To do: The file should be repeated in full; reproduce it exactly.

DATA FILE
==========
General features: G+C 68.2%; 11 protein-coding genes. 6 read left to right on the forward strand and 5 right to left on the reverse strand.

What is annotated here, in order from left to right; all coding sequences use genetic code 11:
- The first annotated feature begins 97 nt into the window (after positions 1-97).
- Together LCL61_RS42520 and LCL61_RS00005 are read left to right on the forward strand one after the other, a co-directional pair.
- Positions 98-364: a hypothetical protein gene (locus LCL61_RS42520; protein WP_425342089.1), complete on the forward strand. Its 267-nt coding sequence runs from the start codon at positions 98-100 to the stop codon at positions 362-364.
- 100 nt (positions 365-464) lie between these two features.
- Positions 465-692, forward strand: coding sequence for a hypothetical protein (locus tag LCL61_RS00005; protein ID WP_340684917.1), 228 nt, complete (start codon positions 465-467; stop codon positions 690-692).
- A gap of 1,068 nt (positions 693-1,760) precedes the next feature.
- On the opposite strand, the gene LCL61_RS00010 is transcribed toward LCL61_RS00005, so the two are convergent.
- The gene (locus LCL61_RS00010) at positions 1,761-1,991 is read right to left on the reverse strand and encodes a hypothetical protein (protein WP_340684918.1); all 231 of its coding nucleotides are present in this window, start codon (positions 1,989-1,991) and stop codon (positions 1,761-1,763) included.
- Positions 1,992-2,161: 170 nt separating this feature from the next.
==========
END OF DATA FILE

General features: G+C 68.2%; 11 protein-coding genes. 6 read left to right on the forward strand and 5 right to left on the reverse strand.

What is annotated here, in order from left to right; all coding sequences use genetic code 11:
- The first annotated feature begins 97 nt into the window (after positions 1-97).
- Together LCL61_RS42520 and LCL61_RS00005 are read left to right on the forward strand one after the other, a co-directional pair.
- Positions 98-364: a hypothetical protein gene (locus LCL61_RS42520; protein WP_425342089.1), complete on the forward strand. Its 267-nt coding sequence runs from the start codon at positions 98-100 to the stop codon at positions 362-364.
- 100 nt (positions 365-464) lie between these two features.
- Positions 465-692, forward strand: coding sequence for a hypothetical protein (locus tag LCL61_RS00005; protein ID WP_340684917.1), 228 nt, complete (start codon positions 465-467; stop codon positions 690-692).
- A gap of 1,068 nt (positions 693-1,760) precedes the next feature.
- On the opposite strand, the gene LCL61_RS00010 is transcribed toward LCL61_RS00005, so the two are convergent.
- The gene (locus LCL61_RS00010) at positions 1,761-1,991 is read right to left on the reverse strand and encodes a hypothetical protein (protein WP_340684918.1); all 231 of its coding nucleotides are present in this window, start codon (positions 1,989-1,991) and stop codon (positions 1,761-1,763) included.
- Positions 1,992-2,161: 170 nt separating this feature from the next.